Ratan Tata says govt should investigate telecom scandal - TV
MUMBAI (Reuters) - The government should take a stand in the telecom spectrum scam, Ratan Tata, one of India's most influential businessmen, told a television channel, referring to the scandal that has paralysed parliament.
"I wish the government would take a stand, bring order...have an investigation, book people who are guilty of something," Tata, who leads salt to software conglomerate Tata Group and counts telecom operator Tata Teleservices as one its units, said in excerpts of an interview to be aired on Saturday on broadcaster NDTV.
A government agency has sent notices to nine telecoms firms including Tata Teleservices, India's fourth-biggest mobile operator, over investigations related to an alleged multi-billion dollar telecoms licence scam, media reports said.
The scam, which revolves around the sale of telecom licenses at low prices, has led to the resignation of the telecoms minister, and, according to an official watchdog audit, has possibly lost the state $39 billion in revenue.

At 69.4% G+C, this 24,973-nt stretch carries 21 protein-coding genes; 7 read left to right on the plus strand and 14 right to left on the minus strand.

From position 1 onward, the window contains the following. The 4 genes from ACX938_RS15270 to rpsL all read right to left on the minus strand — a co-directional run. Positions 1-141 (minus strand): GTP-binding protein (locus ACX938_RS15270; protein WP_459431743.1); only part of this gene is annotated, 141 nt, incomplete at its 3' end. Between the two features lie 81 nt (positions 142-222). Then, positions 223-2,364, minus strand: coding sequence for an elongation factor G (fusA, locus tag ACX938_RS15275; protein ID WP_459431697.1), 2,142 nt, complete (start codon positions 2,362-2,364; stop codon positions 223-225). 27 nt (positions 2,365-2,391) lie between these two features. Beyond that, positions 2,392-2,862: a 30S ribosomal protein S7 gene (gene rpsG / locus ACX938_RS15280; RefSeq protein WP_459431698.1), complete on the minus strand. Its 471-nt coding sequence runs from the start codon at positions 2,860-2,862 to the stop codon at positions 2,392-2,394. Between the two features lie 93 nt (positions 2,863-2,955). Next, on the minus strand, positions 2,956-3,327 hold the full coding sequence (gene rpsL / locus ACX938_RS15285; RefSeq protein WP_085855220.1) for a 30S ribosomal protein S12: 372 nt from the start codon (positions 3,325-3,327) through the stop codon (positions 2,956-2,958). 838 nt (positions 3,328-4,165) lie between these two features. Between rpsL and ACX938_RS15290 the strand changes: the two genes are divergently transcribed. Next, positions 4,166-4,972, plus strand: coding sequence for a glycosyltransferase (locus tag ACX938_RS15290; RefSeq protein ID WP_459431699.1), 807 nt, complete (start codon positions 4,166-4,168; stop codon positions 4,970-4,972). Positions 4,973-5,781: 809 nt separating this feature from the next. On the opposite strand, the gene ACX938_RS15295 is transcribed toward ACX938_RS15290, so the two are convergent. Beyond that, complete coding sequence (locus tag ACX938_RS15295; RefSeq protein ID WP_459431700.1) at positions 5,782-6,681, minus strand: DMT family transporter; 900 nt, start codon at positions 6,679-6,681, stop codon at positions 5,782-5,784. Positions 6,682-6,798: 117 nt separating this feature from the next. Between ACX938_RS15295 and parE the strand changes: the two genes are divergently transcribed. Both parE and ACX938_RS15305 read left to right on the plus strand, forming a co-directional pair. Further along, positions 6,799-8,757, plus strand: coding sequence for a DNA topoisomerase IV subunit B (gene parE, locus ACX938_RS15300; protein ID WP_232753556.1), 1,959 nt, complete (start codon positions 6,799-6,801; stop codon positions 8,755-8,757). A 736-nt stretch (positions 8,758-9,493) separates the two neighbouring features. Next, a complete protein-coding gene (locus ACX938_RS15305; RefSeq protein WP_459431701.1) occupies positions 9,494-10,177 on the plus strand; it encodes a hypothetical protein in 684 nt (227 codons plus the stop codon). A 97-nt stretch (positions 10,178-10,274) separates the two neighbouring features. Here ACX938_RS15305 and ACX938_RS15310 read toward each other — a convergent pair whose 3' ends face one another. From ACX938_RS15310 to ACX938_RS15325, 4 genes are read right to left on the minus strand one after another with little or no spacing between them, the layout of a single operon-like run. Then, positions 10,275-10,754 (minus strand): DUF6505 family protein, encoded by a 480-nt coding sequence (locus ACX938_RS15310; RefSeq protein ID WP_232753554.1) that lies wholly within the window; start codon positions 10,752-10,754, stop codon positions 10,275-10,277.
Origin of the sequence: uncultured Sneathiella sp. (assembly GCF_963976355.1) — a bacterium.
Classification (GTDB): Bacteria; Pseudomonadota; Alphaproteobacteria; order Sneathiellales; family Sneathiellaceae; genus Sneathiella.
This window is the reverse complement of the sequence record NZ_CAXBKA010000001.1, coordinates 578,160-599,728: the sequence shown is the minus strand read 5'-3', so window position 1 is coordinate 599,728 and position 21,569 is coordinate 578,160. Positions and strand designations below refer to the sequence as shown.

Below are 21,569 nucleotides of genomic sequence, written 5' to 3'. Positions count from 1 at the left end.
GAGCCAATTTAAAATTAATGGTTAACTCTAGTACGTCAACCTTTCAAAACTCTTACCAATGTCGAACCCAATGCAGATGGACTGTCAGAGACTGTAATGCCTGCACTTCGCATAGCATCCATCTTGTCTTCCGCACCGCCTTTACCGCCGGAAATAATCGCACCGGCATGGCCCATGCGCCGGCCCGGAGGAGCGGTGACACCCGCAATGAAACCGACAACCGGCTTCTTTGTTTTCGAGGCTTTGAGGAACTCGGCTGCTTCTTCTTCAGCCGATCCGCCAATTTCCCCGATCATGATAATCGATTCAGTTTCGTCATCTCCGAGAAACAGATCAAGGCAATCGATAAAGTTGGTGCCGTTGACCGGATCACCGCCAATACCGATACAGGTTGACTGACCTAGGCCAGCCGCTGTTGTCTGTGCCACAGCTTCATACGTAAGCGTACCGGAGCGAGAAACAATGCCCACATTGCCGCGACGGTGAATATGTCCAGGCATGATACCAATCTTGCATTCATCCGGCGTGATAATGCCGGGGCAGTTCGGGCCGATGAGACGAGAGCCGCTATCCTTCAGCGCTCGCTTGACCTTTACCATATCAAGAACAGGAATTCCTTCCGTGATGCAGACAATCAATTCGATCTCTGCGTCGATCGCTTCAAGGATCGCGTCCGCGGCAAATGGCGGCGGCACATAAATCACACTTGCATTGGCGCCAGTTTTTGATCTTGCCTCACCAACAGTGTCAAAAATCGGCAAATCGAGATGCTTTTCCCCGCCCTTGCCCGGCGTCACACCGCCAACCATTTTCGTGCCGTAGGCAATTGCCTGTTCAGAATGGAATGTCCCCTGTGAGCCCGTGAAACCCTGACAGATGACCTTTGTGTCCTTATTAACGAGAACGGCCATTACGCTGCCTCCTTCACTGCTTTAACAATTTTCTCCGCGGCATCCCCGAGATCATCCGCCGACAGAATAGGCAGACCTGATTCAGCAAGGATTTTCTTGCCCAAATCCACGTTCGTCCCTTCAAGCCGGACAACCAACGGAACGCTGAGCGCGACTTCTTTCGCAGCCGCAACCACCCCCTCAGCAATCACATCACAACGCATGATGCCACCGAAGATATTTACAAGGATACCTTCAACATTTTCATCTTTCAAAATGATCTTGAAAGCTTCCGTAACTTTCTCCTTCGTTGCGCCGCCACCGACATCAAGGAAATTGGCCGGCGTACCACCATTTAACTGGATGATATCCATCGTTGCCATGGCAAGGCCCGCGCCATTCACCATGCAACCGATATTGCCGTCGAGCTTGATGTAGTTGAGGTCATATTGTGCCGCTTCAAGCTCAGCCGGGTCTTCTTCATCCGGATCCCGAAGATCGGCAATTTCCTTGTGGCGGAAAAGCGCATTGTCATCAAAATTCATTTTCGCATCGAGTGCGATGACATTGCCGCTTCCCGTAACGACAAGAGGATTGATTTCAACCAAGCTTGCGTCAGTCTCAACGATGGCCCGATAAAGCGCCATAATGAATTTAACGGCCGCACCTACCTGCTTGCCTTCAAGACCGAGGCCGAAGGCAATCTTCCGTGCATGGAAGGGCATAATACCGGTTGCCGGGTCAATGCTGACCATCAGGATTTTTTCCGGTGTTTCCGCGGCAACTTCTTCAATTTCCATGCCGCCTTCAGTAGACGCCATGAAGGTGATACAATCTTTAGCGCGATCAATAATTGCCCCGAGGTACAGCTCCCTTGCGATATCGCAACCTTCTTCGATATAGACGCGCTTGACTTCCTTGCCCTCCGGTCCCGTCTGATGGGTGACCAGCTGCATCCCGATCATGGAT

"There has been a smokescreen behind what is really the so-called scam, which really is out-of-turn allocation of spectrum, hoarding of spectrum by important players for free, and things of this nature," Tata said.
In its report, the Comptroller and Auditor General of India said rules were flouted when the licences were given in 2007 and 2008, and led to many ineligible firms receiving them.
Last week, the Supreme Court criticised Prime Minister Manmohan Singh for his apparent delay in probing the widening scandal, potentially one of the biggest to hit India.
The government has resisted additional probes, saying a CBI investigation is under way. Critics say the government fears it will be dragged into a long-running investigation ahead of state elections.
The scandal has now engulfed parliament as opposition parties have kept it shut since November 9 over demands for a full parliamentary investigation into the disputes over sale of telecoms licences and radio airwaves worth billions of dollars.
The shutdown weakened the government's ability to move key economic measures and delayed legislation in areas such as banking and mining, although the government is not at risk of collapsing.
(Reporting by Tanmaya Nanda and Sumeet Chatterjee; Editing by Jui Chakravorty)
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